2. Students need to be able to identify tone and bias.
It is often hard for students to identify the tone of an article unless it is blatant. How can we break down bias and tone into recognizable components?
To give students rudimentary tools to identify bias, have a discussion about why authors choose certain words or highlight certain facts. Compare articles about the same subject from different news sources: What information is highlighted? What words are used to describe the same event? Does the article present both sides of an argument or just one?
To explore how biased news is created, the Southern Poverty Law Center’s Teaching Tolerance project suggests challenging students to write their own biased news story about an event they are studying. Start by having them list all the facts, and then have them select only certain facts they want to include or exclude to try to convince classmates of a particular idea.
3. Students need to learn to be skeptical of sources and develop tools to check them.
In a world where even the most respected newspapers are described as fake news, how do we help students know what sources count as reliable?
Start by having students catalogue where they currently get their news — Facebook? Twitter? Podcasts? Applying what they’ve learn about bias, students can begin to assess the perspective and the mission of the news sources they read. Are they reading independent journalism with original reporting, are they reading advocacy sites, or are they getting news from crowd-sourced “citizen reporting”? Talk with them about the standards and ethics of journalism. Together, gather a list of sources your class believes are reliable and keep the list easily accessible to students.
Use a checklist created by the News Literacy Project to help students evaluate sources and detect fake news.
4. Students need to understand how what they read online is targeted at them.
Many students don’t know that when they search online, complex algorithms determine the articles and ads they see. Few students understand how bots can make topics falsely appear to be important. When software shapes what we see, our students must be wary of whom to believe online, and they must work to read authors who don’t always confirm but rather push and stretch their beliefs.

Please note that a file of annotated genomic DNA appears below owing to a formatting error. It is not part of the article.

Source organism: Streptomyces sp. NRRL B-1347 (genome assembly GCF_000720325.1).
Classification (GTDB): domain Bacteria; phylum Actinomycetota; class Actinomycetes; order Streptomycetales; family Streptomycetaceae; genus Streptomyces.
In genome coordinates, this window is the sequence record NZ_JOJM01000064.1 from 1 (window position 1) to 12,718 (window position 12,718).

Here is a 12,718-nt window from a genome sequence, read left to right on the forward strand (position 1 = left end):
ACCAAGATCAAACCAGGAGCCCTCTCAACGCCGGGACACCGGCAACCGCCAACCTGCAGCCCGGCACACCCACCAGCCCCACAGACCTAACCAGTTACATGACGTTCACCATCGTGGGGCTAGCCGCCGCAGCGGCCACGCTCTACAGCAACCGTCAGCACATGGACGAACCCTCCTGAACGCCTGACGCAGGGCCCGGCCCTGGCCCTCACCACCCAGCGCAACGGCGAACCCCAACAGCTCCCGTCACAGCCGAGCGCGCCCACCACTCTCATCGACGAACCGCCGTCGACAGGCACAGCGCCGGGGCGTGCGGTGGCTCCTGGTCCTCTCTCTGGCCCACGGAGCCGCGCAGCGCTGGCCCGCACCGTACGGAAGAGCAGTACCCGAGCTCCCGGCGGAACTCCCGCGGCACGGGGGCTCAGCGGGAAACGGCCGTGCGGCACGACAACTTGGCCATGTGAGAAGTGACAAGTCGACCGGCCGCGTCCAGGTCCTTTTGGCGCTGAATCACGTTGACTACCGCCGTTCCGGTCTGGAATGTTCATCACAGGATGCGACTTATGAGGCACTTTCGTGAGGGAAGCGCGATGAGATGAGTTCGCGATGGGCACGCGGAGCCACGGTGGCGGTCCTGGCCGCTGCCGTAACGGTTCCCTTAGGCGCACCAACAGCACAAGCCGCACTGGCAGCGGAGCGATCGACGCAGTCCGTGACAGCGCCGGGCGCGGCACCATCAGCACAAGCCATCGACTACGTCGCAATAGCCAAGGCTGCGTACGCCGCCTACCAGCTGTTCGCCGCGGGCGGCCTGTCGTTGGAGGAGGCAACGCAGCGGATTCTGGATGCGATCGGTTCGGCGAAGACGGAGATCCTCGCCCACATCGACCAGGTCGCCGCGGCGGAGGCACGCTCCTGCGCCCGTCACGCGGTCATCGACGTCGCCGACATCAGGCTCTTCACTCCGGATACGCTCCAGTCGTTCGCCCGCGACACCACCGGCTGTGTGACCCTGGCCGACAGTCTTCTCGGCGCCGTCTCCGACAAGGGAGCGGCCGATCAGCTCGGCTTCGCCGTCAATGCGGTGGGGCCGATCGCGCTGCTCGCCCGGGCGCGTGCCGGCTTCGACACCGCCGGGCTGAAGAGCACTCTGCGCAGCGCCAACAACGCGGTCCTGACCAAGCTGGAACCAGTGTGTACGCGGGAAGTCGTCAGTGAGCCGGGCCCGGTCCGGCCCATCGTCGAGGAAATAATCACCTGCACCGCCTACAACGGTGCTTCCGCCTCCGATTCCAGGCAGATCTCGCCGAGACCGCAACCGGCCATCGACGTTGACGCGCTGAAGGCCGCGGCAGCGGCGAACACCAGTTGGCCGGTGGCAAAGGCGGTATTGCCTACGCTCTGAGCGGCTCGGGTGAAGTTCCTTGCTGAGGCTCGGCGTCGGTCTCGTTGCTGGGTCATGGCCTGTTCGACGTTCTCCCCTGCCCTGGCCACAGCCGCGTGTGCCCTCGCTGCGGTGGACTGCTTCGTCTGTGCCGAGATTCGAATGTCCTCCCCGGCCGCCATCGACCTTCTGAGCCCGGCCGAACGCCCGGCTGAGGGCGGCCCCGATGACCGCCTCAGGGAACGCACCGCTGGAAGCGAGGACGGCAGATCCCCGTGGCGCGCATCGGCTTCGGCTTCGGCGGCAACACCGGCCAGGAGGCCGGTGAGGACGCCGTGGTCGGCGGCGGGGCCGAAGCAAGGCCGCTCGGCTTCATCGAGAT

Build students’ awareness through discussion of key concepts, mini research projects, and even by intentionally testing these technologies out. Here's one lesson on understanding online searches.
These are just the first steps; this work will need to be ongoing and integrated at all levels and across all subjects. Cultivating our students into thoughtful, discerning, and critical digital thinkers is one of the most important responsibilities educators now have.
Digital Literacy Resources for Teachers
- Test how well your students can judge the credibility of the information they see online by using Stanford History Education Group’s Civic Online Reasoning assessments.
- Search a growing collection of tools and information on the new Digital Literacy Resource Platform, from Harvard's Berkman Klein Center for Internet and Society.
- Read a new report from the Stanford researchers that explores how professional fact-checkers assess the validity of online content. A summary of the report describes how researchers found that the most effective fact-checkers tended to read laterally, meaning that they quickly scan a website and then open a series of related tabs in their browser to verify and add context from other sites. (By contrast, the researchers found, professional historians and college undergraduates tend to read vertically, meaning that they stayed within the page in question and read down to evaluate its credibility — and were more often manipulated or deceived.)
- Teaching Tolerance has an extensive Toolkit on Digital Literacy, with areas of focus that include identifying reliable sources, understanding online privacy, and constructively engaging in online communities. For each area, the toolkit offers lessons geared toward K–12 students.
- The News Literacy Project (NLP) has created an online platform, Checkology, with hours of virtual lessons covering everything from First Amendment issues to viral rumors to the role of algorithms in shaping the content you see. The NLP also created “10 Questions for Fake News Detection,” a checklist.
- In partnership with the NLP, Facing History and Ourselves has a mini curriculum on digital literacy and democracy, centering on events that followed the killing of Michael Brown in Ferguson, Missouri, in 2014.